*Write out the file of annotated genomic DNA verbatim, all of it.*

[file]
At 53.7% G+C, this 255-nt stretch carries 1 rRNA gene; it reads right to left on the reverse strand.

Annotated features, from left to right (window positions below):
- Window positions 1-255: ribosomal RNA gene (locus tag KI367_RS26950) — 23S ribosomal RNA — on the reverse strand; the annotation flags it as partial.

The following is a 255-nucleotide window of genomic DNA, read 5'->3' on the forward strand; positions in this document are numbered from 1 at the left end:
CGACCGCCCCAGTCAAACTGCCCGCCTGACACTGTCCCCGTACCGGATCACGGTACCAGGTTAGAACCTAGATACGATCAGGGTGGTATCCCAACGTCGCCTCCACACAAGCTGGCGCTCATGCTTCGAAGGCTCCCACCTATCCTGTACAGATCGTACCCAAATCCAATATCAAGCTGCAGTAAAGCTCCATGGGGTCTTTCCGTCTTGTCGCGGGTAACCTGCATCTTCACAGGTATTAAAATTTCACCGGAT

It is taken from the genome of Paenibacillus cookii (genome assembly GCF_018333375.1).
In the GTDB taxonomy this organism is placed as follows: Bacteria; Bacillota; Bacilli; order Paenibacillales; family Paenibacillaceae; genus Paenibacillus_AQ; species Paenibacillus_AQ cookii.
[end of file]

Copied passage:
At 53.7% G+C, this 255-nt stretch carries 1 rRNA gene; it reads right to left on the reverse strand.

Annotated features, from left to right (window positions below):
- Window positions 1-255: ribosomal RNA gene (locus tag KI367_RS26950) — 23S ribosomal RNA — on the reverse strand; the annotation flags it as partial.

The following is a 255-nucleotide window of genomic DNA, read 5'->3' on the forward strand; positions in this document are numbered from 1 at the left end:
CGACCGCCCCAGTCAAACTGCCCGCCTGACACTGTCCCCGTACCGGATCACGGTACCAGGTTAGAACCTAGATACGATCAGGGTGGTATCCCAACGTCGCCTCCACACAAGCTGGCGCTCATGCTTCGAAGGCTCCCACCTATCCTGTACAGATCGTACCCAAATCCAATATCAAGCTGCAGTAAAGCTCCATGGGGTCTTTCCGTCTTGTCGCGGGTAACCTGCATCTTCACAGGTATTAAAATTTCACCGGAT

It is taken from the genome of Paenibacillus cookii (genome assembly GCF_018333375.1).
In the GTDB taxonomy this organism is placed as follows: Bacteria; Bacillota; Bacilli; order Paenibacillales; family Paenibacillaceae; genus Paenibacillus_AQ; species Paenibacillus_AQ cookii.